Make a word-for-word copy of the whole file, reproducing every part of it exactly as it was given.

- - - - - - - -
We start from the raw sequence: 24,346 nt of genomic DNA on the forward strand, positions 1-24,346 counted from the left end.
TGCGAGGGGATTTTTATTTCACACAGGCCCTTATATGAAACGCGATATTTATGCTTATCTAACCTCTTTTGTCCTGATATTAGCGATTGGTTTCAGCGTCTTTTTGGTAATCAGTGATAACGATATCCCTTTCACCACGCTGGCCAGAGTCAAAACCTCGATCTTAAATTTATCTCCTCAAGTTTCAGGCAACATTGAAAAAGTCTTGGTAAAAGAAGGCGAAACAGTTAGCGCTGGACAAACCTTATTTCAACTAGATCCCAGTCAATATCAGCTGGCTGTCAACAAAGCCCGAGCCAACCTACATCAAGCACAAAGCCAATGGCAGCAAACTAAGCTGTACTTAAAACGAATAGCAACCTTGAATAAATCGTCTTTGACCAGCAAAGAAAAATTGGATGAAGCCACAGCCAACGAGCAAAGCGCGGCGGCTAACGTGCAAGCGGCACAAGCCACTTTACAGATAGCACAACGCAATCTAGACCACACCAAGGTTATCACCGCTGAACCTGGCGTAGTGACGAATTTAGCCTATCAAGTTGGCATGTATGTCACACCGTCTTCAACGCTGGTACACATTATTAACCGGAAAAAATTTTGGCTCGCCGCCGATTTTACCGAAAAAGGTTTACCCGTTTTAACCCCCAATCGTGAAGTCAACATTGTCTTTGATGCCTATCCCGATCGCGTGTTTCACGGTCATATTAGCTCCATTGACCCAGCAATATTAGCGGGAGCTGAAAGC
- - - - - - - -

We start from the raw sequence: 24,346 nt of genomic DNA on the forward strand, positions 1-24,346 counted from the left end.
TGCGAGGGGATTTTTATTTCACACAGGCCCTTATATGAAACGCGATATTTATGCTTATCTAACCTCTTTTGTCCTGATATTAGCGATTGGTTTCAGCGTCTTTTTGGTAATCAGTGATAACGATATCCCTTTCACCACGCTGGCCAGAGTCAAAACCTCGATCTTAAATTTATCTCCTCAAGTTTCAGGCAACATTGAAAAAGTCTTGGTAAAAGAAGGCGAAACAGTTAGCGCTGGACAAACCTTATTTCAACTAGATCCCAGTCAATATCAGCTGGCTGTCAACAAAGCCCGAGCCAACCTACATCAAGCACAAAGCCAATGGCAGCAAACTAAGCTGTACTTAAAACGAATAGCAACCTTGAATAAATCGTCTTTGACCAGCAAAGAAAAATTGGATGAAGCCACAGCCAACGAGCAAAGCGCGGCGGCTAACGTGCAAGCGGCACAAGCCACTTTACAGATAGCACAACGCAATCTAGACCACACCAAGGTTATCACCGCTGAACCTGGCGTAGTGACGAATTTAGCCTATCAAGTTGGCATGTATGTCACACCGTCTTCAACGCTGGTACACATTATTAACCGGAAAAAATTTTGGCTCGCCGCCGATTTTACCGAAAAAGGTTTACCCGTTTTAACCCCCAATCGTGAAGTCAACATTGTCTTTGATGCCTATCCCGATCGCGTGTTTCACGGTCATATTAGCTCCATTGACCCAGCAATATTAGCGGGAGCTGAAAGC